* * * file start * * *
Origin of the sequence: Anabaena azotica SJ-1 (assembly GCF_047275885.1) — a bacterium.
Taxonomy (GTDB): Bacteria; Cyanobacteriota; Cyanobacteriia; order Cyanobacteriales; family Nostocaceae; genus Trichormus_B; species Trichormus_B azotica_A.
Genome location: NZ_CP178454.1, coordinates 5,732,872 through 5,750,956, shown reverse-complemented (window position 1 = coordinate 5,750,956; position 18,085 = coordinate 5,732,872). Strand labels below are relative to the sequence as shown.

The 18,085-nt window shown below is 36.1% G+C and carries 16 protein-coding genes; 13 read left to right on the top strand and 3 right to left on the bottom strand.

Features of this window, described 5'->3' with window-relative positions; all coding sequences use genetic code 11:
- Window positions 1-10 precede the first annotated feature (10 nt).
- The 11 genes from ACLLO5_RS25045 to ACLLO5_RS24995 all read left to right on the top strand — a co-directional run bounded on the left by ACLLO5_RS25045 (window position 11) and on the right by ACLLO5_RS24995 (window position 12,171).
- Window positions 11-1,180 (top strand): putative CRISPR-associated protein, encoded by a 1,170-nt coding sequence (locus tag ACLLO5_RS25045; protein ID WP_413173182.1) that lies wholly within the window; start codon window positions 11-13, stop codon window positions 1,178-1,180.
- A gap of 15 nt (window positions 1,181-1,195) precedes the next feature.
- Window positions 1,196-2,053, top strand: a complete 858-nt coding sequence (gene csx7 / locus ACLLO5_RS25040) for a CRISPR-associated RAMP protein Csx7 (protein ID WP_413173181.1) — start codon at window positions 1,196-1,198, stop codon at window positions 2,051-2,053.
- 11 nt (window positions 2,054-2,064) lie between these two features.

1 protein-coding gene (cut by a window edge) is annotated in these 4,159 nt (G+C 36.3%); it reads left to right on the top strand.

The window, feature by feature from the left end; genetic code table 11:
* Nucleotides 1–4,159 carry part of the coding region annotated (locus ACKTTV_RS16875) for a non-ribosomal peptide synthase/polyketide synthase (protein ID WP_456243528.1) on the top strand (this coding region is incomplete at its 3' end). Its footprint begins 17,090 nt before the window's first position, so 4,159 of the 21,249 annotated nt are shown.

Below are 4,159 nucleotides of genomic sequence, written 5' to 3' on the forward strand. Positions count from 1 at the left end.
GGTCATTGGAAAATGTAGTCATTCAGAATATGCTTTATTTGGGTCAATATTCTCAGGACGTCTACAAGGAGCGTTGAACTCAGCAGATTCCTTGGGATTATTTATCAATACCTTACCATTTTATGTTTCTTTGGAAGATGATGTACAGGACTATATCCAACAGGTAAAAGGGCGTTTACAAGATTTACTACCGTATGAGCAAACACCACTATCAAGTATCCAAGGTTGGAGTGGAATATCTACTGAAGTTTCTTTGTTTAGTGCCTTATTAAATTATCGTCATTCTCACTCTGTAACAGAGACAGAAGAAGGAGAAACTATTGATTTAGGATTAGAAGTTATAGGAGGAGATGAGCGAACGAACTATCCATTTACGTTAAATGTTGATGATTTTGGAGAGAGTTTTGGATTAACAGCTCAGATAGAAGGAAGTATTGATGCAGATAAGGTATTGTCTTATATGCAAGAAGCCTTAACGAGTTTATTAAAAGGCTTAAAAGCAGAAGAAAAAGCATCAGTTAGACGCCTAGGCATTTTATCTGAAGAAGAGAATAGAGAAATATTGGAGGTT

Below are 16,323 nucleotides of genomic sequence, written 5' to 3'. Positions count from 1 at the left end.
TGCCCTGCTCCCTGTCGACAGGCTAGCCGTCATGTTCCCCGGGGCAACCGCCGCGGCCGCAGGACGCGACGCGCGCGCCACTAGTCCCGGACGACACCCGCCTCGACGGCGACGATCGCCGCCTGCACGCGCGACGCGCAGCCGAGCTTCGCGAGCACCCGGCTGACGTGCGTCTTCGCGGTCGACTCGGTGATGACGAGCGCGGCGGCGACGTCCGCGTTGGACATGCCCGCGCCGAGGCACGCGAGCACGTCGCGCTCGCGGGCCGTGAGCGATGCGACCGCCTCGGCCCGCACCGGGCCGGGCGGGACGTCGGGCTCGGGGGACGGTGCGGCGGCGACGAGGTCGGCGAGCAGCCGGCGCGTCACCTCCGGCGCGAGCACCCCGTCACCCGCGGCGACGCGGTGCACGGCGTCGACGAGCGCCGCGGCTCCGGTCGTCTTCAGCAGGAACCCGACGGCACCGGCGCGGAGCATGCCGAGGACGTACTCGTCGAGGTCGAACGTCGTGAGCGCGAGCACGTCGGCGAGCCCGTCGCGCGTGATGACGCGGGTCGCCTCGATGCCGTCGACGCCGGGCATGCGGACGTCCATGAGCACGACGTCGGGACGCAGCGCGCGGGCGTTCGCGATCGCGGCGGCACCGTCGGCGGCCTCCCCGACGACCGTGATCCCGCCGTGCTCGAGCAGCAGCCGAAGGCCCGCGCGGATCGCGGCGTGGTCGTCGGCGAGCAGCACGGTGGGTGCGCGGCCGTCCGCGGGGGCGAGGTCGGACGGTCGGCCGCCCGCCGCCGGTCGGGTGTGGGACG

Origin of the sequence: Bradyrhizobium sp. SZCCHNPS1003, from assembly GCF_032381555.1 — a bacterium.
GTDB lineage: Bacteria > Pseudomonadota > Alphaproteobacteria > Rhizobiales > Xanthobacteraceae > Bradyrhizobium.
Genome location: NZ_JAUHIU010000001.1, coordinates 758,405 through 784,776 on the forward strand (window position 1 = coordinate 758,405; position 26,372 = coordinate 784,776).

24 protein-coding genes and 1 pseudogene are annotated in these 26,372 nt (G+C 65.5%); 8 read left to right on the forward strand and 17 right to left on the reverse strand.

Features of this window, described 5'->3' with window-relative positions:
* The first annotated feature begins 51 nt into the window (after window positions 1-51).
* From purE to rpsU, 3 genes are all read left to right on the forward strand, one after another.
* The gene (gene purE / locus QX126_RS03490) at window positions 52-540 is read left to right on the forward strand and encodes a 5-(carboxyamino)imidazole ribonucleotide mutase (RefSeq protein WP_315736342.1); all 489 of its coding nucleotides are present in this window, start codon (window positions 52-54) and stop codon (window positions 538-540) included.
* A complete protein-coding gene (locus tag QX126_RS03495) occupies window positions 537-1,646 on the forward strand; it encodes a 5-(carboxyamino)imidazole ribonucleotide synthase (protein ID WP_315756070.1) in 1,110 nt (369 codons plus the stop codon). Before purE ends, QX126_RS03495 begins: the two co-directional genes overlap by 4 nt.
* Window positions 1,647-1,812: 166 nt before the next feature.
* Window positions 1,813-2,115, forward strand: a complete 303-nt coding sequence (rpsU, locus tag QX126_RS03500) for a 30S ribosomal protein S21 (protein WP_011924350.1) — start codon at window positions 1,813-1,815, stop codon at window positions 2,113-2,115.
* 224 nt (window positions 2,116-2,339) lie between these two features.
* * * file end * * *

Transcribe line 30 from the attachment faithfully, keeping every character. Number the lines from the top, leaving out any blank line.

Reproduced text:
* 224 nt (window positions 2,116-2,339) lie between these two features.